Brentin Mock is a staff writer at CityLab. He was previously the justice editor at Grist.
A community developer is hoping to turn Aretha Franklin’s birth home in Memphis into a place that honors her soul music legacy and the gospel music legacy of her father, Rev. C. L. Franklin.
Aretha Franklin, the Queen of Soul, died on the same date that Elvis Presley, the King of Rock and Roll, passed away: August 16. Both had a connection to Memphis—Franklin was born there, while Presley died there. Much of the focus on Franklin’s death has been on Detroit, where she lived most of her life, but Memphis is hoping that its connection to the Queen is not lost.
Days after her death, Franklin’s fans lined up outside of the small wooden cottage house in south Memphis where she was born to hold vigils and pay respects. Community developers are hoping they can turn that house into a place that honors Franklin’s life. The house is equally known in Memphis for its connection to her father, Rev. C.L. Franklin, a charismatic pastor, civil rights activist, and gospel music icon in his own right.
Fans and news crews were stopping by 406 Lucy Ave. in South #Memphis Thursday morning to see the house where #ArethaFranklin was born on March 25, 1942. Some brought flowers and others wrote messages on the boards that cover the windows on the front porch.#RIPArethaFranlkin pic.twitter.com/GzisymHkvz— Mike Kerr (@mkerrmemphoto) August 16, 2018
Jeffrey Higgs, executive director of a community development corporation run by Lemoyne-Owen College, has been working to convert the Franklin house into something akin to what Graceland is for Elvis in Memphis. “We think we have found a way to not only honor Aretha but also her father, through the intersection of gospel and R&B music,” said Higgs.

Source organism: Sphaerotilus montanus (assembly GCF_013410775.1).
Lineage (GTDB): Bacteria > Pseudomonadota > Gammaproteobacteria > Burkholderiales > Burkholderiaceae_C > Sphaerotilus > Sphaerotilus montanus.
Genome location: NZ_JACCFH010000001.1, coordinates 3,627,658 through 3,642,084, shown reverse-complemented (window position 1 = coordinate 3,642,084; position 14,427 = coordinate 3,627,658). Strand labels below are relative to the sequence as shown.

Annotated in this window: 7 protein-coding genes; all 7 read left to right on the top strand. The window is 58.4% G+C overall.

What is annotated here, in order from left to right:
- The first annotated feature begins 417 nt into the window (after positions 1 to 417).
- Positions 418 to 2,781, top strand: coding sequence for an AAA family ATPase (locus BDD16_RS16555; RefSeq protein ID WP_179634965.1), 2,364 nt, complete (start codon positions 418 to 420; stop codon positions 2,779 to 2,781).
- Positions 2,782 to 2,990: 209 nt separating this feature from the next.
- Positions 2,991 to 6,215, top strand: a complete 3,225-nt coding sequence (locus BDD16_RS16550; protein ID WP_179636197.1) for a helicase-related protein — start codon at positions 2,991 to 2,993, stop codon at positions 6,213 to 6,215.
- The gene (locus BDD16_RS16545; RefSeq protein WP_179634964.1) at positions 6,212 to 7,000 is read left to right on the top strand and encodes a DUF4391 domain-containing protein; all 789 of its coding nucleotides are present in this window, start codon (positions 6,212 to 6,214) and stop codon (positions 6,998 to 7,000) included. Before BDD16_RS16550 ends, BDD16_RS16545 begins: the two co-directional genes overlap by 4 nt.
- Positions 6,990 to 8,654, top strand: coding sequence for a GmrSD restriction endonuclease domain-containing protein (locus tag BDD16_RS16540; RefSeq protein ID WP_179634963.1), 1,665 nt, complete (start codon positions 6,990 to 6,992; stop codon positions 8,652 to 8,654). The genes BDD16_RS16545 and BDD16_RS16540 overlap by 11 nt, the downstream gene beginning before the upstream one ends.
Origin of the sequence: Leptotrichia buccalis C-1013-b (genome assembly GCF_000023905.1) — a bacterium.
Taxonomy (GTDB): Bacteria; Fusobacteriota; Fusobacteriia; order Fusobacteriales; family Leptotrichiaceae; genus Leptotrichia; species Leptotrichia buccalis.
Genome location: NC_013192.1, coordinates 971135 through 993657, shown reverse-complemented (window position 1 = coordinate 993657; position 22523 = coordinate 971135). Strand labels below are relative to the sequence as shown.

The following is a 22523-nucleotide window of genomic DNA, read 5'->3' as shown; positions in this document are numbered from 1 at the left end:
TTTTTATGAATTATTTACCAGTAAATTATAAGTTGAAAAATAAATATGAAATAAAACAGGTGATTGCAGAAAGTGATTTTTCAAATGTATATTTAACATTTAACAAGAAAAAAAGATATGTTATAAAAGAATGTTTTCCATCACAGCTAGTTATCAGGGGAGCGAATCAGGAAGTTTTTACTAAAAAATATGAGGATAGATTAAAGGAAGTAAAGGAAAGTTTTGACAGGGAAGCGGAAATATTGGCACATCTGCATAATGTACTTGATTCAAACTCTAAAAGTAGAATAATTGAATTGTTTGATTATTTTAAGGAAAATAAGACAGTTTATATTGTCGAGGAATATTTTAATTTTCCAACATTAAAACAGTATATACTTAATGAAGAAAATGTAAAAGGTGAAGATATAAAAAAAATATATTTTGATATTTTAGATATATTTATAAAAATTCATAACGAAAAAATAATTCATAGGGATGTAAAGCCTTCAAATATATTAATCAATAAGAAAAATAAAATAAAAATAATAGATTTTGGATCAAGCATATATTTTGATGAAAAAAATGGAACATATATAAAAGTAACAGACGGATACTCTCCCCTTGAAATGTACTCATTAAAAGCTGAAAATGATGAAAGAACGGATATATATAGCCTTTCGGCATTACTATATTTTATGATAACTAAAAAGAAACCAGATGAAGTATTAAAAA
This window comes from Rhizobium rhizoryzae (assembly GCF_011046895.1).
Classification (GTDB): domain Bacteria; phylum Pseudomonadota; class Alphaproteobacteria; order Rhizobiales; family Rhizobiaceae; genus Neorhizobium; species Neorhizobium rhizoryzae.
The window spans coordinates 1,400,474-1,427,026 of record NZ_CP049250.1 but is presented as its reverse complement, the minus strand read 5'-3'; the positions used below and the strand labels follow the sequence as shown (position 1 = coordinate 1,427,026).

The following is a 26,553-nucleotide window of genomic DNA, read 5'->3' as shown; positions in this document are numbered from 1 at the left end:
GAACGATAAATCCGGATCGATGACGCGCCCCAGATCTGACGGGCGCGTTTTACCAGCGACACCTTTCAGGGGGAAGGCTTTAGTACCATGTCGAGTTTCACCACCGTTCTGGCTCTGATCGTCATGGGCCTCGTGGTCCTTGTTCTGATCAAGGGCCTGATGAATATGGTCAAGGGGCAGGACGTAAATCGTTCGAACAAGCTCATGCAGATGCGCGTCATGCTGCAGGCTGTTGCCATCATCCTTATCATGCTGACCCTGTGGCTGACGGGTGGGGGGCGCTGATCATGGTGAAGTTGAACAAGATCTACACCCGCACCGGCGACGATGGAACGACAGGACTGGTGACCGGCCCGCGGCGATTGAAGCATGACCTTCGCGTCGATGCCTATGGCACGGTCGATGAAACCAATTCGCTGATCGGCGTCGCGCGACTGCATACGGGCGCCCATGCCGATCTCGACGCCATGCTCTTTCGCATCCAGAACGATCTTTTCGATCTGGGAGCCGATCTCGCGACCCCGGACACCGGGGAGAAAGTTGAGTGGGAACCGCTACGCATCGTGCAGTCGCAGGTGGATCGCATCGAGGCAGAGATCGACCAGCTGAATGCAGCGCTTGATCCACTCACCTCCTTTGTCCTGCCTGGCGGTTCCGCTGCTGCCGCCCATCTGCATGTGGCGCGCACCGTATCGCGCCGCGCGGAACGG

The Franklin house is nothing palatial like Graceland, the mansion estate in Memphis that Presley was living in when he died. The Franklins’ small cottage resembles something more like the humble abode Presley was born in in Tupelo, Mississippi, which itself has been turned into a shrine. According to Zillow the Franklin home is roughly 1,100 sq. feet, which limits what can be done with it.
It hasn’t been inhabited in years and half of it was extensively damaged from a fire. It was in such disrepair that the city of Memphis deemed it a nuisance property in 2012 and slated it for demolition in 2016. It was spared that year after Higgs and preservation organizations promised to come up with a restoration plan for it. Higgs said the community groups he’s been working with on those plans have finally “nailed that down,” but the main problem with moving forward is getting the Franklin family’s blessing—a prospect dimmed by the fact that now both Aretha and her father are deceased.
“Our biggest roadblock is that we have not gotten permission from anybody in the family to say, ‘OK, yes, you can use her name and likeness, and we’ll give you some pictures and memorabilia,’” said Higgs.